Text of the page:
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Cultural Cognitive Dissonance and Reactions to Games like “Hatred”

One of the more interesting and, in my opinion, innovative FPS being developed at this moment is a FPS video game known as “Hatred“. The overall story-line of this game can be best summarized as..

In Hatred, a shooter video game presented in isometric perspective, the player-character is a mass-killer who hates humanity and begins a “genocide crusade” to kill civilians and police officers. He can also use these individuals as human shields.

By now, most readers must have correctly guessed that development of this game has been more than a bit controversial. Media reactions to its development and imminent release have been rather.. diverse. Some presstitutes claim that this game showcases all that is wrong with the gaming industry. Other presstitutes claim that it has crossed a “moral boundary”. Yet others want to see it banned, something they nearly succeeded at before failing miserably.

But why are so many presstitutes getting their proverbial panties in a knot about a video game that is in many ways identical to other FPS games. I mean.. games where you can kill (usually shoot) other people have been one of the most popular and financially successful category of video games. So what makes a game like “Hatred” different from a game in the Wolfenstein, Doom, Half-Life, Call of Duty or Far Cry series? Nor is the trope of an amoral killer something new. The “Hitman” game series is centered around an amoral assassin killing people for money AND you can kill any character in that game series as long as your character can survive the consequences of his actions.

So why are all these presstitutes hating on “Hatred”? Also, more curiously, why do so many gamers find the central premise of this game somewhat disturbing?

As I will show you in the rest of this post, the public reactions to that game exposes one of the central cognitive dissonances characterizing human “civilization”. So let us start our analysis of public reactions to this game with a simple question. Why does this particular game elicit such a strong negative reaction from so many tools.. I mean.. people?

As I have mentioned before, many of later titles in the “Hitman” series are not that different from “Hatred”- in overall concept and style of gameplay. While titles in the “Hitman” series have been controversial in the past- they have never elicited the large-scale public reaction that “Hatred” has managed to elicit. But why? or to be more precise- why not?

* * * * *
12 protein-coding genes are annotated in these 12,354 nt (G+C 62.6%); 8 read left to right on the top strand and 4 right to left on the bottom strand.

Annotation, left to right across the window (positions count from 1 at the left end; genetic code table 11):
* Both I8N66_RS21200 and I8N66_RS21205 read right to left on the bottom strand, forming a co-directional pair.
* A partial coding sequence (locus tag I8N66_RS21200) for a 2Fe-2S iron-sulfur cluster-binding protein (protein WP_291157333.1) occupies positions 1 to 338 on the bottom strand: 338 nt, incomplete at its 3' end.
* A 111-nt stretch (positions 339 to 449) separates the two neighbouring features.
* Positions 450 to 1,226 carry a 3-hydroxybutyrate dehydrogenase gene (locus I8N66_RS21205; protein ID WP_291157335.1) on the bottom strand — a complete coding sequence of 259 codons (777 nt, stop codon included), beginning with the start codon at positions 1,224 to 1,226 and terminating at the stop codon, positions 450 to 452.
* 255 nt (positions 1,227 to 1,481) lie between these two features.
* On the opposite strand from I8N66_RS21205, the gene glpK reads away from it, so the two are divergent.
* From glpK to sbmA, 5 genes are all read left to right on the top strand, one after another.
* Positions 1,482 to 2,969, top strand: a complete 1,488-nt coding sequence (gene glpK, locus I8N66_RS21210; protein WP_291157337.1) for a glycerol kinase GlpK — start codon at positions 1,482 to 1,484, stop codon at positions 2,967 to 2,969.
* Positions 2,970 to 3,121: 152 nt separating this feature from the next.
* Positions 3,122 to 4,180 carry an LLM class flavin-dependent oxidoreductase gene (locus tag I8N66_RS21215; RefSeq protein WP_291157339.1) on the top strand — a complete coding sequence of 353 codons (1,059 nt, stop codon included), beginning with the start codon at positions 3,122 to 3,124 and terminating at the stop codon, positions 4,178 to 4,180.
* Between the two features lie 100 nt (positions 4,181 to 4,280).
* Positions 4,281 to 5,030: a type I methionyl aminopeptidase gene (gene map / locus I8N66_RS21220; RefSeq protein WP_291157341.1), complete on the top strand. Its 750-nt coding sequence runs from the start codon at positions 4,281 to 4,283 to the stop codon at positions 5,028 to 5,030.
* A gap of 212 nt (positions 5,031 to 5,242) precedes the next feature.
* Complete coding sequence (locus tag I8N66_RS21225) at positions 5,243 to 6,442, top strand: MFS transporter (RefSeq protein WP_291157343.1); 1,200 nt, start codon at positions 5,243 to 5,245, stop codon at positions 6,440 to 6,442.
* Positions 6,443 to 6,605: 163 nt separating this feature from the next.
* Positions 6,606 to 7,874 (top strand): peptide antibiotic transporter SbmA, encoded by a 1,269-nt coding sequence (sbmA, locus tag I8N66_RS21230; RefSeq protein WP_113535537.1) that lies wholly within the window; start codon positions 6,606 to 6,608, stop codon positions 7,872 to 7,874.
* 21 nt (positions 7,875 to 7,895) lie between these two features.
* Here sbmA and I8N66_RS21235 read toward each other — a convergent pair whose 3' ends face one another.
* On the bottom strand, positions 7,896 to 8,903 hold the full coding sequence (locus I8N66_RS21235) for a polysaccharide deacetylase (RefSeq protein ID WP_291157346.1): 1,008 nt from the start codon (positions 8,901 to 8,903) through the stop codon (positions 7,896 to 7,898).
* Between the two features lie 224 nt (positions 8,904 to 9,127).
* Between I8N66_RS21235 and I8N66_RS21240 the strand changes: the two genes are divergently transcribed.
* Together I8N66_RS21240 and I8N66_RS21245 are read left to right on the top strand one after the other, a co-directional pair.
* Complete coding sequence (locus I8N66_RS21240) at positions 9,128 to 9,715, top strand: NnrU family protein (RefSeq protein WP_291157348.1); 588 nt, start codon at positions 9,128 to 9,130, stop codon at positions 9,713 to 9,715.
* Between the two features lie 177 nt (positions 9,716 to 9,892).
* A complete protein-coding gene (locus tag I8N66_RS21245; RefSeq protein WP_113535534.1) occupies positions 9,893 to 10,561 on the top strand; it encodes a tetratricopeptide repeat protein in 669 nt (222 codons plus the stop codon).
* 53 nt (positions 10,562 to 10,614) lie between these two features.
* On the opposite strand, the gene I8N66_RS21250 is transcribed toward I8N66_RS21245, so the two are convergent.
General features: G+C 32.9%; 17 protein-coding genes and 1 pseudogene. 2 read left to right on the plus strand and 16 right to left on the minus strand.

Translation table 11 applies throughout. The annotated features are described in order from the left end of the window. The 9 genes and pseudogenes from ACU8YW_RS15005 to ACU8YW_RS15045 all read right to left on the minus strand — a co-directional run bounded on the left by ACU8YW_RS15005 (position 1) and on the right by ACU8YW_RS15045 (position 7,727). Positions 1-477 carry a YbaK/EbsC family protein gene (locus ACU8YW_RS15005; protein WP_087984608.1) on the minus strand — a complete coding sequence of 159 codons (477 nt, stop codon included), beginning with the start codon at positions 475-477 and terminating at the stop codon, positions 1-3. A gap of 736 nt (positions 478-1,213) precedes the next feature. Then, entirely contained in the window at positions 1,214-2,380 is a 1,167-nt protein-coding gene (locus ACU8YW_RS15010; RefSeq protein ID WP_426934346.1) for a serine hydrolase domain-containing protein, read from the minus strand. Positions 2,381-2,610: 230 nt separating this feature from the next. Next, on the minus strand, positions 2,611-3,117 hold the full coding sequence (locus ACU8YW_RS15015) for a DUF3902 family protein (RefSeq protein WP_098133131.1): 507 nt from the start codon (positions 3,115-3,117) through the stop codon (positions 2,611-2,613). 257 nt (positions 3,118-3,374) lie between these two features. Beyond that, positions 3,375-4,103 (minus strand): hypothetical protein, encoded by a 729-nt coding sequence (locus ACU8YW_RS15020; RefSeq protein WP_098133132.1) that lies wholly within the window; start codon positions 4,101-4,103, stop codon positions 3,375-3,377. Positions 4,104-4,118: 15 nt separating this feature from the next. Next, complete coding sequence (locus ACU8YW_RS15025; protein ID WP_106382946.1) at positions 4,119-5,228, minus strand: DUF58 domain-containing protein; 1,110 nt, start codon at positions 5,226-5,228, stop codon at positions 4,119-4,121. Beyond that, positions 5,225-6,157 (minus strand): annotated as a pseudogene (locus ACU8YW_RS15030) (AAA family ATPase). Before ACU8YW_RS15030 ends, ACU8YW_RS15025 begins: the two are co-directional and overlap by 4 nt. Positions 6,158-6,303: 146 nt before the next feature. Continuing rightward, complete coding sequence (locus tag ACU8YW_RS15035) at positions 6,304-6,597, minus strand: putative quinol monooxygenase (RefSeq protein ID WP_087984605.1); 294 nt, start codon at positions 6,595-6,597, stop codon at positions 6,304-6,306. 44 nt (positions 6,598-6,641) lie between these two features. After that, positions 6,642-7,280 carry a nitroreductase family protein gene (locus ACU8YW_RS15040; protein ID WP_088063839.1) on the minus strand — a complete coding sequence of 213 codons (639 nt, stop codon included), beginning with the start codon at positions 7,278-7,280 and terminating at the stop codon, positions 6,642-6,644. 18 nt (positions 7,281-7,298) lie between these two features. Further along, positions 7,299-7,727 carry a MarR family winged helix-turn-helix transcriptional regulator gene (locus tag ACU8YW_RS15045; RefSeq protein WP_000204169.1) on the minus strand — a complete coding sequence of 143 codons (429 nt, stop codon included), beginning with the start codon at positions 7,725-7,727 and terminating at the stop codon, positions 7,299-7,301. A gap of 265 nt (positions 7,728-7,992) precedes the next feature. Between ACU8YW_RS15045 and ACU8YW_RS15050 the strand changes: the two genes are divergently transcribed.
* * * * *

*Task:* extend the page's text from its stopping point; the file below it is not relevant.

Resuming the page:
What makes an open-ended game where an emotionally stunted guy kills for money significantly less controversial than one in which a guy kills for his own personal beliefs and views on humanity?

In a previous series of posts about what I really think about human beings as a species, I had made a number of points relevant to the current post. Two points especially relevant to this post goes something like this..

Human beings seem to be actively driven a unscratchable itch to hurt, abuse, enslave and kill others even if they stand to gain very little from it.

All religions and popular ideologies are about rationalizing and sanctifying the abuse, robbery, murder and coercion of those labelled as “others”.

Put together, they provide the first reasonable explanation as to why “Hatred” elicits so much more negative social reaction than something like “Hitman: Blood Money“. Endless acquisition of money and performing a job irrespective of the consequences of your actions are important sacraments of the secular religion of capitalism. Therefore killing other people for the sole purpose of making money, regardless of the rationale behind doing so, is perfectly acceptable to a believer in the secular religion of capitalism- especially its american variant.

A game like “Hatred” on the other hand has a protagonist who kills because he personally hates what those whom he kills represent. He is not doing it for money, love, fame, honor, fame, religion or any other stupid bullshit that most people want to believe in to justify their actions. Also, he is not taking orders from anyone else nor is he working to further the career or financial aspirations of somebody else.

His actions are an overt and obvious repudiation of the central sacraments and tenets of the dominant secular religion of our era, aka modern nation-state supported corporate capitalism.

But it gets better.. or worse, depending on how you look at it. By not invoking socially acceptable reasons for killing innocent people, such as nationalism or contrived explanations based around self-defense, the character of the protagonist exposes the emptiness of those beliefs and explanations. Take nationalism as an example. What kind of moron would go and kill people on the other side of the world when he has never met them in real life or has directly suffered because of their actions. But then again.. look at human history.

Almost every single war in history was fought by people who did not have personal enmities with those they fought against to benefit those who facilitated that confrontation. Yet, human “civilization” spends a lot of time trying to glorify the sacrifices of tools who die or get crippled to further enrich a few. Now, such glorifications and exhalations rarely include worthwhile financial compensation- but that is another story.